The Marseille Trilogy
In the 1930s, Marcel Pagnol, a leading light of the Paris theater, set out for new horizons as a filmmaker in his native Provence. His early masterpieces Marius, Fanny, and César mix theatrical stagecraft with realistic location photography to create an epic love story from the fabric of everyday life.
Gruff, sentimental César (music-hall star Raimu) owns a waterfront bar in the old port of Marseille, where his son, Marius (Pierre Fresnay), wipes down tables and dreams of a life at sea. The prosperous, middle-aged sailmaker Panisse (Fernand Charpin), wanting to wed Marius's sweetheart, Fanny (Orane Demazis), sets up a generation-spanning romantic triangle, the story of which unfolds in a series of fateful twists in the films of The Marseille Trilogy, which first earned Pagnol his place in cinema history. "If Pagnol is not the greatest auteur of the sound film," critic André Bazin wrote, "he is in any case something akin to its genius."
SPECIAL EDITION FEATURES
New 4K digital restorations of all three films, with uncompressed monaural soundtracks on the Blu-rays
New introduction by filmmaker Bertrand Tavernier
New interview with Nicolas Pagnol, writer-director Marcel Pagnol's grandson
Segments of Marcel Pagnol: Morceaux de choisis, a 1973 documentary series on Pagnol's life and work
Short documentary on the Marseille harbor by Pagnol
Archival interviews with actors Orane Demazis, Pierre Fresnay, and Robert Vattier
Pagnol's Poetic Realism, a new video essay by scholar Brett Bowles
French television clip about the restoration of the trilogy
Theatrical rerelease trailer
New English subtitle translations
PLUS: An essay by film critic Michael Atkinson and excerpts from Pagnol's memoirs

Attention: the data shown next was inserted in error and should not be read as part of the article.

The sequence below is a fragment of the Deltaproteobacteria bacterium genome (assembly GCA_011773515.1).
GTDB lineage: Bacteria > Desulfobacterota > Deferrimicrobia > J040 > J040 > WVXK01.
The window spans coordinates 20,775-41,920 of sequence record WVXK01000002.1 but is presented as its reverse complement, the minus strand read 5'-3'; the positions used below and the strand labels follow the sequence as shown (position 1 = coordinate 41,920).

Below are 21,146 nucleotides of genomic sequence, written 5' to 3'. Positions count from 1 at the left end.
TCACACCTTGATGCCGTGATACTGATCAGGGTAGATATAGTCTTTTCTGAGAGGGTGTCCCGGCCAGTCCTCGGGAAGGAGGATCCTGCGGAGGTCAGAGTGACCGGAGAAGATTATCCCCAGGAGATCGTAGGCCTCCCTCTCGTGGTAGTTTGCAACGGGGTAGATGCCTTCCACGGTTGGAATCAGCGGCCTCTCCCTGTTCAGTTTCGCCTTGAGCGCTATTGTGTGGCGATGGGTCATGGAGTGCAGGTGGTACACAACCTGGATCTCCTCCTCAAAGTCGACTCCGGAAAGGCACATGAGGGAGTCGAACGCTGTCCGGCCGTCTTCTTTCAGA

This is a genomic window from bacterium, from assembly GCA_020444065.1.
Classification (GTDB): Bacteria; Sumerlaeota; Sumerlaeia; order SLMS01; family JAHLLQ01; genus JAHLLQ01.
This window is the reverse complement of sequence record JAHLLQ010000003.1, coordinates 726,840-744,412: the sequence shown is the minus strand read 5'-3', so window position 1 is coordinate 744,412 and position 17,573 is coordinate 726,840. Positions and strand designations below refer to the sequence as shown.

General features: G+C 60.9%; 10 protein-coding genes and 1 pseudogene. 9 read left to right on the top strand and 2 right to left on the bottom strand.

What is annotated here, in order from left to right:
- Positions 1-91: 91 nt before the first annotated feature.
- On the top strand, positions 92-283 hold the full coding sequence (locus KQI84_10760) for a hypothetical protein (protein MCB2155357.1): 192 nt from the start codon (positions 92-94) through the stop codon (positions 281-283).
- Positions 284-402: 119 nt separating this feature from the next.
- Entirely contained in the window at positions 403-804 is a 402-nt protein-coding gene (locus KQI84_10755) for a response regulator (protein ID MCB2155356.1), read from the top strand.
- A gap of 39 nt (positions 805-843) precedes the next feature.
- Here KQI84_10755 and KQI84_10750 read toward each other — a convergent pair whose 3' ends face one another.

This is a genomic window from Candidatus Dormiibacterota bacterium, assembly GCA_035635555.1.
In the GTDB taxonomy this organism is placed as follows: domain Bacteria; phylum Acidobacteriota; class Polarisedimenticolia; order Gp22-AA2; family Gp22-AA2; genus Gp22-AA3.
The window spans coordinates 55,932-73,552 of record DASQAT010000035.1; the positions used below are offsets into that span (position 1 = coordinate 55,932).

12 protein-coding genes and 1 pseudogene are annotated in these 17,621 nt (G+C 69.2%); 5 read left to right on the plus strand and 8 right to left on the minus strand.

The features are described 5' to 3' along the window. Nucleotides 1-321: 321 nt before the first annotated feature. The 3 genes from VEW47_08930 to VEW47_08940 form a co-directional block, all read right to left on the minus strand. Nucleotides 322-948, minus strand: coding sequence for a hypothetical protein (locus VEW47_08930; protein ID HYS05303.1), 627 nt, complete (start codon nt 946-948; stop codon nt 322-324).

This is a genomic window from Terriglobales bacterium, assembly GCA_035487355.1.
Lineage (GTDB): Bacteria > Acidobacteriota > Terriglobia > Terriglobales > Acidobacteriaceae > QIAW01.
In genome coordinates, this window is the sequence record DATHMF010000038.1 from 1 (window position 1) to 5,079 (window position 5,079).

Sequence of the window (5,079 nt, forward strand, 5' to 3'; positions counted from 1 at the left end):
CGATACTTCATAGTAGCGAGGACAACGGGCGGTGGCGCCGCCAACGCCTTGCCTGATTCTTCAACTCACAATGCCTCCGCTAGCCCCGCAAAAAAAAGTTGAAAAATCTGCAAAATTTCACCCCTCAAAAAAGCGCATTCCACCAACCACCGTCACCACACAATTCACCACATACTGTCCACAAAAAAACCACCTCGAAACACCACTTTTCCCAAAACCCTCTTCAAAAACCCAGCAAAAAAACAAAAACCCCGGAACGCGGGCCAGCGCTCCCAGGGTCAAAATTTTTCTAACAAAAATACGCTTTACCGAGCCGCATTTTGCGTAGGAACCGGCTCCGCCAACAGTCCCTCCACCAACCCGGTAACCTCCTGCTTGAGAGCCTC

Adapting his hit play Marius for the screen two years after its stage premiere, Marcel Pagnol turned his inimitable creative energies to the new medium of sound cinema, in a felicitous collaboration with the Hungarian-born director Alexander Korda, soon to be a leading light of British filmmaking. Young Marius and Fanny begin to recognize that their lifelong friendship has blossomed into romance, but their hopes of marriage are left unrealized when Marius cannot overcome his longing to go to sea, against the wishes of his adoring father, César, but with Fanny's selfless encouragement.
Pagnol and Korda bring a keening lyricism to this tale of lovers torn between devotion and the restless urge for adventure, a conflict that begins to shape their destinies in ways they could never predict.
1931 * 127 minutes * Black & white * Monaural * In French with English subtitles * 1.19:1 aspect ratio
The delicate romanticism of The Marseille Trilogy's opening installment encounters harsh reality in this sequel, which picks up moments after Marius has left his would-be wife, Fanny, for a sailor's existence. Soon after his departure, Fanny learns that she is pregnant with his child, to the disappointment of her mother and of Marius's father, César. To secure a better life for her unborn child, she accepts a marriage proposal from the aging widower Honoré Panisse.
By turns moving and disarmingly funny, this portrait of heartbreak and its aftermath is buoyed by Pagnol's openheartedness toward his characters, and by director Marc Allégret's vivid and assured depiction of colorful Marseille.
1932 * 127 minutes * Black & white * Monaural * In French with English subtitles * 1.19:1 aspect ratio
In the final chapter of The Marseille Trilogy, Marcel Pagnol returns his compassionate gaze to his weathered characters as they discover the possibility of reconciliation and the durability of love. Leaping forward twenty years, the trilogy continues with the death of Fanny's husband, Panisse, and the discovery of her secret by her son, Césariot. The young man resolves to track down his biological father, Marius, whose life has been fraught with calamity and poverty.
The only film in the trilogy written expressly for the screen and directed by Pagnol, César resolves the protagonists' star-crossed destinies with the garrulous wit and understated naturalism that have made this epic love story a landmark of humanist filmmaking.
1936 * 141 minutes * Black & white * Monaural * In French with English subtitles * 1.37:1 aspect ratio